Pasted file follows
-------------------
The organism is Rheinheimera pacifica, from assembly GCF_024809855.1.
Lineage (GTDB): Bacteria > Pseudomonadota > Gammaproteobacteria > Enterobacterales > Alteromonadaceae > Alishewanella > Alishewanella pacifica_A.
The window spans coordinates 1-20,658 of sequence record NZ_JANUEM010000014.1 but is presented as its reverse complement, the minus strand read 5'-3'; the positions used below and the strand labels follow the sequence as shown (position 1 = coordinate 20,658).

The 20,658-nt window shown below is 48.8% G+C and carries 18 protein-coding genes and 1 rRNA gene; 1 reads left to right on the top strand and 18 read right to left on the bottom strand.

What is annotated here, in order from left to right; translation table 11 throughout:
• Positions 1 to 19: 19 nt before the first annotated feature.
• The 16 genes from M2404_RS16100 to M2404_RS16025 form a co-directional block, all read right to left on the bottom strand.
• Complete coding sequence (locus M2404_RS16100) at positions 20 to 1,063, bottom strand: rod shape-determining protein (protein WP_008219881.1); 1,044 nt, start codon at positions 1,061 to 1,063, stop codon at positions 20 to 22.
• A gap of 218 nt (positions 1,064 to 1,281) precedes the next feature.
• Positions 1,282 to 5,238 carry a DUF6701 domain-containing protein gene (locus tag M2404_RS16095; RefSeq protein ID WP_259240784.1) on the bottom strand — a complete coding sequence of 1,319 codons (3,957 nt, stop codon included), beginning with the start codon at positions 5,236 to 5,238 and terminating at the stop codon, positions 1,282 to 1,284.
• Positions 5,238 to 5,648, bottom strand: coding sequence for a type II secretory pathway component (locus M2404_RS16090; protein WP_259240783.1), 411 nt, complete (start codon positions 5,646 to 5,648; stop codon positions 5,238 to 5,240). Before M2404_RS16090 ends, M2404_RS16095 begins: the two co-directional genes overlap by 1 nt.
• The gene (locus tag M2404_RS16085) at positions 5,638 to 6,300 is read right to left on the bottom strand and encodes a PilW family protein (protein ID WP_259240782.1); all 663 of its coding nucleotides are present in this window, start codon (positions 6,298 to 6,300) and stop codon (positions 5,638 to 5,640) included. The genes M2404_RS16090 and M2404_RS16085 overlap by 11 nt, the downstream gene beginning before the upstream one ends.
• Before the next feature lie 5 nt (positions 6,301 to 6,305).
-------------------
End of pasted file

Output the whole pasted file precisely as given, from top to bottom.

The organism is Rheinheimera pacifica, from assembly GCF_024809855.1.
Lineage (GTDB): Bacteria > Pseudomonadota > Gammaproteobacteria > Enterobacterales > Alteromonadaceae > Alishewanella > Alishewanella pacifica_A.
The window spans coordinates 1-20,658 of sequence record NZ_JANUEM010000014.1 but is presented as its reverse complement, the minus strand read 5'-3'; the positions used below and the strand labels follow the sequence as shown (position 1 = coordinate 20,658).

The 20,658-nt window shown below is 48.8% G+C and carries 18 protein-coding genes and 1 rRNA gene; 1 reads left to right on the top strand and 18 read right to left on the bottom strand.

What is annotated here, in order from left to right; translation table 11 throughout:
• Positions 1 to 19: 19 nt before the first annotated feature.
• The 16 genes from M2404_RS16100 to M2404_RS16025 form a co-directional block, all read right to left on the bottom strand.
• Complete coding sequence (locus M2404_RS16100) at positions 20 to 1,063, bottom strand: rod shape-determining protein (protein WP_008219881.1); 1,044 nt, start codon at positions 1,061 to 1,063, stop codon at positions 20 to 22.
• A gap of 218 nt (positions 1,064 to 1,281) precedes the next feature.
• Positions 1,282 to 5,238 carry a DUF6701 domain-containing protein gene (locus tag M2404_RS16095; RefSeq protein ID WP_259240784.1) on the bottom strand — a complete coding sequence of 1,319 codons (3,957 nt, stop codon included), beginning with the start codon at positions 5,236 to 5,238 and terminating at the stop codon, positions 1,282 to 1,284.
• Positions 5,238 to 5,648, bottom strand: coding sequence for a type II secretory pathway component (locus M2404_RS16090; protein WP_259240783.1), 411 nt, complete (start codon positions 5,646 to 5,648; stop codon positions 5,238 to 5,240). Before M2404_RS16090 ends, M2404_RS16095 begins: the two co-directional genes overlap by 1 nt.
• The gene (locus tag M2404_RS16085) at positions 5,638 to 6,300 is read right to left on the bottom strand and encodes a PilW family protein (protein ID WP_259240782.1); all 663 of its coding nucleotides are present in this window, start codon (positions 6,298 to 6,300) and stop codon (positions 5,638 to 5,640) included. The genes M2404_RS16090 and M2404_RS16085 overlap by 11 nt, the downstream gene beginning before the upstream one ends.
• Before the next feature lie 5 nt (positions 6,301 to 6,305).